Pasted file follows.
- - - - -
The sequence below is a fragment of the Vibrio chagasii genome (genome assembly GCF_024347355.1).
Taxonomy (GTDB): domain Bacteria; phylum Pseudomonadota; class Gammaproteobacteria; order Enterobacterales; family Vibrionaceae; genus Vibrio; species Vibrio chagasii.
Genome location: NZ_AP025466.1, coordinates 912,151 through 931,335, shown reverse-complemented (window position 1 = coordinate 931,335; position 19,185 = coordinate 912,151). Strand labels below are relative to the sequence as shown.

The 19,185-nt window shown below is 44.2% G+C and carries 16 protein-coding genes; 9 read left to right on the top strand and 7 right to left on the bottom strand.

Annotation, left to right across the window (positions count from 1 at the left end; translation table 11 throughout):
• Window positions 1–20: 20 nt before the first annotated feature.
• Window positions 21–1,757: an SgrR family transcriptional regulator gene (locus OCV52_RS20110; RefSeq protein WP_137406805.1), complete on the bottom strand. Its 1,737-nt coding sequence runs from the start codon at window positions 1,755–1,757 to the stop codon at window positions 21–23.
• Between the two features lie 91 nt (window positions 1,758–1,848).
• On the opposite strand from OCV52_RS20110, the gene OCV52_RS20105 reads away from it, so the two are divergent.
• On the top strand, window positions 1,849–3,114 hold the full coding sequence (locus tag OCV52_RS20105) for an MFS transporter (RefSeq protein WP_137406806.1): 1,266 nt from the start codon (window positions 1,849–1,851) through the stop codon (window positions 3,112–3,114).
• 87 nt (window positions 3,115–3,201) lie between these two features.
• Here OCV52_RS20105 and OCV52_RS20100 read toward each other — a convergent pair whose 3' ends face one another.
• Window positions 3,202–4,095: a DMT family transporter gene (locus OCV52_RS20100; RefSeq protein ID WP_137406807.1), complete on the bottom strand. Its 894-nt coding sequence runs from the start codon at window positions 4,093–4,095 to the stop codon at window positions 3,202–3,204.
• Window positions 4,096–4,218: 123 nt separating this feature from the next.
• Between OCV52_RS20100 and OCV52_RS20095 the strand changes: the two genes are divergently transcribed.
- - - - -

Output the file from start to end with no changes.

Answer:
The sequence below is a fragment of the Vibrio chagasii genome (genome assembly GCF_024347355.1).
Taxonomy (GTDB): domain Bacteria; phylum Pseudomonadota; class Gammaproteobacteria; order Enterobacterales; family Vibrionaceae; genus Vibrio; species Vibrio chagasii.
Genome location: NZ_AP025466.1, coordinates 912,151 through 931,335, shown reverse-complemented (window position 1 = coordinate 931,335; position 19,185 = coordinate 912,151). Strand labels below are relative to the sequence as shown.

The 19,185-nt window shown below is 44.2% G+C and carries 16 protein-coding genes; 9 read left to right on the top strand and 7 right to left on the bottom strand.

Annotation, left to right across the window (positions count from 1 at the left end; translation table 11 throughout):
• Window positions 1–20: 20 nt before the first annotated feature.
• Window positions 21–1,757: an SgrR family transcriptional regulator gene (locus OCV52_RS20110; RefSeq protein WP_137406805.1), complete on the bottom strand. Its 1,737-nt coding sequence runs from the start codon at window positions 1,755–1,757 to the stop codon at window positions 21–23.
• Between the two features lie 91 nt (window positions 1,758–1,848).
• On the opposite strand from OCV52_RS20110, the gene OCV52_RS20105 reads away from it, so the two are divergent.
• On the top strand, window positions 1,849–3,114 hold the full coding sequence (locus tag OCV52_RS20105) for an MFS transporter (RefSeq protein WP_137406806.1): 1,266 nt from the start codon (window positions 1,849–1,851) through the stop codon (window positions 3,112–3,114).
• 87 nt (window positions 3,115–3,201) lie between these two features.
• Here OCV52_RS20105 and OCV52_RS20100 read toward each other — a convergent pair whose 3' ends face one another.
• Window positions 3,202–4,095: a DMT family transporter gene (locus OCV52_RS20100; RefSeq protein ID WP_137406807.1), complete on the bottom strand. Its 894-nt coding sequence runs from the start codon at window positions 4,093–4,095 to the stop codon at window positions 3,202–3,204.
• Window positions 4,096–4,218: 123 nt separating this feature from the next.
• Between OCV52_RS20100 and OCV52_RS20095 the strand changes: the two genes are divergently transcribed.